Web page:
Capital Flows

Remuneration and diversity under the microscope at AGMs

Asset managers and investors are seeking more action from companies over fair pay, as well as gender and racial board representation.

The 2022 AGM season is shaping up to be a busy – and contentious – period for listed companies as asset managers and investors prepare to scrutinise boards over pay, diversity and climate issues.

In one of the most recent announcements, Royal London Asset Management, one of the UK’s largest investment groups with £164bn in assets under management, set out executive remuneration and diversity issues as key topics for voting this year. RLAM corporate governance manager Sophie Johnson said it was “paying particularly close attention to how companies operate in a post Covid-19 world”.

She added: “Pay awards this year are a huge focus – and we will be identifying those who are making better decisions, ensuring they are in line with their financial performance. We will also be looking closely at those companies who haven’t paid back Covid relief but are choosing to grant substantial bonus payments.”

RLAM announced on 3 May that it had voted against the pay proposals of food delivery company Ocado, citing “serious concerns” about a “poorly designed” incentive plan. “We have consistently voted against, or abstained on, executive pay for a number of years at Ocado, including voting against the value creation plan,” said Johnson. The value creation plan would see executives receive as much as £20m a year, according to RLAM.

“We would have preferred a more balanced long-term incentive plan, with a range of measures looking at different aspects of performance and the overall health of the business,” Johnson added.

Remuneration and performance

The Covid-19 pandemic highlighted, and in some cases exacerbated, inequalities across society. With inflation also on the rise, investors are more likely to scrutinise executive pay packages.

Brian Harward, a research scientist at US-based research group Ethical Systems, says improving transparency and communication around executive pay could have a positive impact, if this demonstrates that pay gaps between employees and executives are fair.

In a recent blog on executive pay, Harward said large pay gaps “may improve performance when employees perceive it as fair”, adding: “Pay gaps that go unexplained – whether they’re due to a CEO being overpaid or employees being underpaid – signal lower future performance.”  

Last year, there was an increase in ‘say on pay’ proposals being rejected by shareholders, according to proxy voting firm ISS. ISS says this “signals many institutional investors’ increased willingness to hold companies accountable for poor compensation decisions, which will likely be a continued trend into 2022”.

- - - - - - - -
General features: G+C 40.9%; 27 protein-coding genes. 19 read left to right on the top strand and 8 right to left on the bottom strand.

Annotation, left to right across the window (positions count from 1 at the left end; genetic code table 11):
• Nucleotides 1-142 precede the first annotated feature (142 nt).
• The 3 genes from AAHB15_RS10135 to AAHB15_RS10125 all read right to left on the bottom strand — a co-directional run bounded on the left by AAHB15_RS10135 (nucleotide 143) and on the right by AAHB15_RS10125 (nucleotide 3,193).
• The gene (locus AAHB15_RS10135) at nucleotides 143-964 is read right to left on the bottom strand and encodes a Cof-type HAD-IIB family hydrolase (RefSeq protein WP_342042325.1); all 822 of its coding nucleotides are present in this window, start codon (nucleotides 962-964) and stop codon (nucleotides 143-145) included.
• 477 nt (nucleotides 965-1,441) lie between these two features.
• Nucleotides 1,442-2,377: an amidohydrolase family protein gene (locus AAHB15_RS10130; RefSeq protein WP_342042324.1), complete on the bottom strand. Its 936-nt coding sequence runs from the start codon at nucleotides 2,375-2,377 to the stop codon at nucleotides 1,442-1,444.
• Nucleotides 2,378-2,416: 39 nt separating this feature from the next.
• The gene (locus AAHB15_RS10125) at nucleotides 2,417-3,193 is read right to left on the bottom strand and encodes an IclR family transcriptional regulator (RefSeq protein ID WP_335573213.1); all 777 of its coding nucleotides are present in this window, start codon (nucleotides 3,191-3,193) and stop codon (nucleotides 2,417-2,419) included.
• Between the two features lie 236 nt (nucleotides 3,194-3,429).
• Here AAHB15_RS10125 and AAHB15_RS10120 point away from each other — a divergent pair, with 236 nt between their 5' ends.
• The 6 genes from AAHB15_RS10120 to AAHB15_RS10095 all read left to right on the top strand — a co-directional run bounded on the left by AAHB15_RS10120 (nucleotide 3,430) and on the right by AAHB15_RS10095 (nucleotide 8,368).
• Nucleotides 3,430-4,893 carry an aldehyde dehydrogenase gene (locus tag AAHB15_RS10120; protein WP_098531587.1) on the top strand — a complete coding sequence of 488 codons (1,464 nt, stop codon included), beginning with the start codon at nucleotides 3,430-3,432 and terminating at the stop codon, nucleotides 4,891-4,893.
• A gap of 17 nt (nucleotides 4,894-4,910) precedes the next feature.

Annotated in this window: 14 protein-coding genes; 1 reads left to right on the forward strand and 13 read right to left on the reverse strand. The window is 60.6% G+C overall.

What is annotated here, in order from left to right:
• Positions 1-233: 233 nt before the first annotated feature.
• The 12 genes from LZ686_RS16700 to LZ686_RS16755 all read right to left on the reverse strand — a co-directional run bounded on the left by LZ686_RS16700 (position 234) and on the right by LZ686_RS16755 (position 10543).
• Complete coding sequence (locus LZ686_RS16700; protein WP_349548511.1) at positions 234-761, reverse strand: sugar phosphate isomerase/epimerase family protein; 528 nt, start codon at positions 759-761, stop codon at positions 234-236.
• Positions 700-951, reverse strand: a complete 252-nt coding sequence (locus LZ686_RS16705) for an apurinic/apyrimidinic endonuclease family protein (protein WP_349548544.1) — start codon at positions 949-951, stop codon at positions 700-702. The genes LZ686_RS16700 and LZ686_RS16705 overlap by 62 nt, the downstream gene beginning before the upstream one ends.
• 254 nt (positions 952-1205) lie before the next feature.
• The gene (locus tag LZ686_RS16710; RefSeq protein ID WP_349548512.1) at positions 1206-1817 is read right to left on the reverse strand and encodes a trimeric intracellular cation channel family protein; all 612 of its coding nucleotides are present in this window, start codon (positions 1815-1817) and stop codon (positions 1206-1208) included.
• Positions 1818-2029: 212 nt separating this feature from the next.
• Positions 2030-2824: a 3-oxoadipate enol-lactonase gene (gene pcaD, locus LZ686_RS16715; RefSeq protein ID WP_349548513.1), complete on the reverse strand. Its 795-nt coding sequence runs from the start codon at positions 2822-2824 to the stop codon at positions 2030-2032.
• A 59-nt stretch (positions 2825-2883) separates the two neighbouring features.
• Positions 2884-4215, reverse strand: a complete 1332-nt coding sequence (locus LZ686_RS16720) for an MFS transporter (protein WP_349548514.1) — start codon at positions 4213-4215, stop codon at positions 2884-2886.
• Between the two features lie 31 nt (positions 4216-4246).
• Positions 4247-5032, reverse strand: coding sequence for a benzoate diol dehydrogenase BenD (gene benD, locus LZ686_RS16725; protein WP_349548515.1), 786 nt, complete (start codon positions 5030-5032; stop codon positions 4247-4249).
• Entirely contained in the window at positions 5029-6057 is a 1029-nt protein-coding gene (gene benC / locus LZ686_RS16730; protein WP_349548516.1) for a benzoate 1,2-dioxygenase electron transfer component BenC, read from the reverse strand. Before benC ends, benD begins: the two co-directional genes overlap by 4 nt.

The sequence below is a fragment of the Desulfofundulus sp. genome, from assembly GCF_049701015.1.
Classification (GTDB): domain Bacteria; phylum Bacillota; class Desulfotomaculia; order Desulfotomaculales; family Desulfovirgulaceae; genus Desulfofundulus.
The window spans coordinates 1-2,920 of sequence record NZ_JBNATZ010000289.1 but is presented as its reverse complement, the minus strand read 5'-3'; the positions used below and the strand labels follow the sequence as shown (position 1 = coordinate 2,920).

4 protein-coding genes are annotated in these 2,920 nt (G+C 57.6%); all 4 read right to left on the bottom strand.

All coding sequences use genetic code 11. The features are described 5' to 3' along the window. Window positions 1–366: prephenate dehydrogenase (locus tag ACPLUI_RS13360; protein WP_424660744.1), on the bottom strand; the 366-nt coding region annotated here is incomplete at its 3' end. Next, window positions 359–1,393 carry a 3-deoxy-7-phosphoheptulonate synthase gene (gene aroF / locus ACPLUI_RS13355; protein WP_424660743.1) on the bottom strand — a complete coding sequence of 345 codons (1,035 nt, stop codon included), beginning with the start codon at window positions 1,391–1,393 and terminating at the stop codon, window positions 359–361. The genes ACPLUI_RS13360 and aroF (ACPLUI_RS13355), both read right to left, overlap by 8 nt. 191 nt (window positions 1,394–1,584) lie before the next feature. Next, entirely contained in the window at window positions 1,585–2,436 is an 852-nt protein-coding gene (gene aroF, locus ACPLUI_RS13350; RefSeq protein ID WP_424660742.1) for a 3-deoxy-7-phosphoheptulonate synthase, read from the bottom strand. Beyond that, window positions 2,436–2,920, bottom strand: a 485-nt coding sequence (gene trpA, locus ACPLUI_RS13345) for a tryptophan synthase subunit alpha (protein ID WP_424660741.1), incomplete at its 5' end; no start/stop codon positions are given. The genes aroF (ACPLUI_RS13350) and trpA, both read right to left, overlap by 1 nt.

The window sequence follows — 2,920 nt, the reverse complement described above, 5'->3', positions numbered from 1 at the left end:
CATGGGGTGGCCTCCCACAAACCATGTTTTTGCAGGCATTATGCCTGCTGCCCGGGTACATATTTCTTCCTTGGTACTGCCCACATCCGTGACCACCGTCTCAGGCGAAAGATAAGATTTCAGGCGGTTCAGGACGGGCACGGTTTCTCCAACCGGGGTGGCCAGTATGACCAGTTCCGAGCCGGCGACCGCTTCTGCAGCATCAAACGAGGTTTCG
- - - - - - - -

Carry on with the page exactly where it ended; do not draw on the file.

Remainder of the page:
Push for diversity

As national regulators begin to roll out diversity guidelines and requirements for corporate boards, investors are also calling for improvements at the companies in which they invest. 

New UK rules, in force from 1 April 2022, require companies to align with diversity targets on a ‘comply or explain’ basis. They include women comprising 40% of boards and at least one board member being non-white. Meanwhile, in the EU, many countries are below the 40% target for women on boards set by the European Commission in 2012. 

Proxy advice firm Glass Lewis will “generally recommend” a vote against any nomination committee chairs where the company has failed to have at least one non-white director and “failed to provide clear and compelling disclosure for why it has been unable to do so”. The company said it would also include additional analysis regarding corporate disclosures of board-level ethnic diversity.

Lack of transparency

Meanwhile, investors are also starting to question companies’ use of “concealment clauses” and non-disclosure agreements, especially at major technology companies such as Alphabet, Amazon and Meta. Investors are concerned that these are being used to stop current and former staff from speaking out about workplace practices.

A shareholder proposal being put to Amazon’s board at its AGM on 25 May will call for the company to prepare a public report “assessing the risks to the company associated with its use of concealment clauses”.

It follows several instances of women having sued Amazon over alleged racial or gender discrimination, with the National Labor Relations Board in the US subsequently finding that the company had “illegally retaliated” against them, according to the proposal.

Amazon has recommended investors vote against the proposal. It says that it has already produced such a report and is supportive of employees’ rights to speak out.

 

 

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